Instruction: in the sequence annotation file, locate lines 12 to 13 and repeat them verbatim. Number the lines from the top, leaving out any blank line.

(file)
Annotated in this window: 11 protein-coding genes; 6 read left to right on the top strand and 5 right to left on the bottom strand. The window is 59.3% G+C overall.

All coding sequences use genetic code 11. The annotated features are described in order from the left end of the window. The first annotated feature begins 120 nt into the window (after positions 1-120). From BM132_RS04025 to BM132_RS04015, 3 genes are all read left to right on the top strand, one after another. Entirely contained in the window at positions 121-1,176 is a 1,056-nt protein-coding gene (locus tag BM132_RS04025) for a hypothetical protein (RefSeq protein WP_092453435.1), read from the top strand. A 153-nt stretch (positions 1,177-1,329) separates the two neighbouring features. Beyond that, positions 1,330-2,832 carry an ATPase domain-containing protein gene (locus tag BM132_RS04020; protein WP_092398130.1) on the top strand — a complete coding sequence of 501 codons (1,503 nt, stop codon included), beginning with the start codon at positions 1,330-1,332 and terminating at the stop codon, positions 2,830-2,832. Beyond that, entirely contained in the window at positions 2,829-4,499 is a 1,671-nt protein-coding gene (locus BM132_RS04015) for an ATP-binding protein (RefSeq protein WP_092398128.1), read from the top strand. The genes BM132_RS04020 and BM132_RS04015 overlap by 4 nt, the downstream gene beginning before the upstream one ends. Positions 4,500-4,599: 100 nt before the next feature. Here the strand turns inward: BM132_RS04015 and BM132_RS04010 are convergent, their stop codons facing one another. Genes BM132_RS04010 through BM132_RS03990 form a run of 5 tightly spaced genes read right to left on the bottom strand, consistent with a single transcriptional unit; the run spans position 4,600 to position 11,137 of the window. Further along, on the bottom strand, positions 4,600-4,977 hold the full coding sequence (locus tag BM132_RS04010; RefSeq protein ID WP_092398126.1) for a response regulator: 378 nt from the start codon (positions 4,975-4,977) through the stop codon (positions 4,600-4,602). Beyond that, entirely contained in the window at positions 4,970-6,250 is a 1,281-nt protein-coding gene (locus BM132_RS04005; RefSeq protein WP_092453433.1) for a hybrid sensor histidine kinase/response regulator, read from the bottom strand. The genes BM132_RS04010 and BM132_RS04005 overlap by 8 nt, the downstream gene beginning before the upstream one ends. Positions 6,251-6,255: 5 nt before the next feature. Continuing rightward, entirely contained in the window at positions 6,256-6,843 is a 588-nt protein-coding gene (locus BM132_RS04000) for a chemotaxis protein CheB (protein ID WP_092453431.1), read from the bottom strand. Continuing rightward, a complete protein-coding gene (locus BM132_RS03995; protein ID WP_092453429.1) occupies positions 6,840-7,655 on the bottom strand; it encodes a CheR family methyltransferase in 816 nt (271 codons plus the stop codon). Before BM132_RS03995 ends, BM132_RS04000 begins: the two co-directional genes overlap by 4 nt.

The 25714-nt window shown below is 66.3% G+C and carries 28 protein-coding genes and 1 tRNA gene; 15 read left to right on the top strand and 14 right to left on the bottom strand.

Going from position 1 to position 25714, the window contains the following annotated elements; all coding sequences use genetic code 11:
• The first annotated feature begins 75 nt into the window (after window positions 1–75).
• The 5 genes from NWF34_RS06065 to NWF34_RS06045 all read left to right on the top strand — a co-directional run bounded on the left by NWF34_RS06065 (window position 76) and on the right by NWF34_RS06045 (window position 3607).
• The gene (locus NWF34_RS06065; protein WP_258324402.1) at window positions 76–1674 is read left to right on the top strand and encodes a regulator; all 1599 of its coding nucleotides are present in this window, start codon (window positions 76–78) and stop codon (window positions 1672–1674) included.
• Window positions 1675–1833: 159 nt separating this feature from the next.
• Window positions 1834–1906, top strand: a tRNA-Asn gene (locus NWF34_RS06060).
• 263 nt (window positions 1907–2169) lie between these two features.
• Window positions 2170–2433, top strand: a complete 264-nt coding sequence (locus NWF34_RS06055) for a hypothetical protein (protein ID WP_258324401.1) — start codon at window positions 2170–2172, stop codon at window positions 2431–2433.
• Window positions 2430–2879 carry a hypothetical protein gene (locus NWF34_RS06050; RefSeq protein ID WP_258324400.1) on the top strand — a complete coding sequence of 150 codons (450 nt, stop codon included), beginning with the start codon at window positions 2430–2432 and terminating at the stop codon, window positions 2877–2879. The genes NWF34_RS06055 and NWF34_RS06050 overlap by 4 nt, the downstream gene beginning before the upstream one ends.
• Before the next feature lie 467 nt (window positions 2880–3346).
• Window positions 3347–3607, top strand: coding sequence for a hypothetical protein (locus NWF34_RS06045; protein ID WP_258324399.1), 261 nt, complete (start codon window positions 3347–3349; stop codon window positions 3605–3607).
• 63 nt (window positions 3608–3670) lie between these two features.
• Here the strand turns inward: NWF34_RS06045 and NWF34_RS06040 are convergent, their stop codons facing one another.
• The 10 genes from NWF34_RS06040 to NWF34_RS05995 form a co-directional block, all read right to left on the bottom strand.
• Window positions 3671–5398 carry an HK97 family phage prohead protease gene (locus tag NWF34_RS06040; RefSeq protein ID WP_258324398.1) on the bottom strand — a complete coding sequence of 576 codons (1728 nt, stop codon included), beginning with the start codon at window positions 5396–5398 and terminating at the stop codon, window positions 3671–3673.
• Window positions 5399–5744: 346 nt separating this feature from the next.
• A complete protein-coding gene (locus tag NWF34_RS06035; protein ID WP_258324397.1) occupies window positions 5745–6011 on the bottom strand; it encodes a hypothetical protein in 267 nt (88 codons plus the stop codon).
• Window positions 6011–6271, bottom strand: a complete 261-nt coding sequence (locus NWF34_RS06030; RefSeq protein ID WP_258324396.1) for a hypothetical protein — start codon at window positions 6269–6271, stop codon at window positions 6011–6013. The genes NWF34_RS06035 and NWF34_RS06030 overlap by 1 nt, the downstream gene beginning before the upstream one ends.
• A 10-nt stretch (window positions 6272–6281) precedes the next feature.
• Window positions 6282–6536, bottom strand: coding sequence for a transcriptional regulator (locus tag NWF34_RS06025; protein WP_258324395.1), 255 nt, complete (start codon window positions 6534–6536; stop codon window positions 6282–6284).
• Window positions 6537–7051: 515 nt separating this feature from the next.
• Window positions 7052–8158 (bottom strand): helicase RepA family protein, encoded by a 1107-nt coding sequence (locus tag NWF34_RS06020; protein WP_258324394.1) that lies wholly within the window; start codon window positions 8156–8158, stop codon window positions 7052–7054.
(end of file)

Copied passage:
• Window positions 2430–2879 carry a hypothetical protein gene (locus NWF34_RS06050; RefSeq protein ID WP_258324400.1) on the top strand — a complete coding sequence of 150 codons (450 nt, stop codon included), beginning with the start codon at window positions 2430–2432 and terminating at the stop codon, window positions 2877–2879. The genes NWF34_RS06055 and NWF34_RS06050 overlap by 4 nt, the downstream gene beginning before the upstream one ends.
• Before the next feature lie 467 nt (window positions 2880–3346).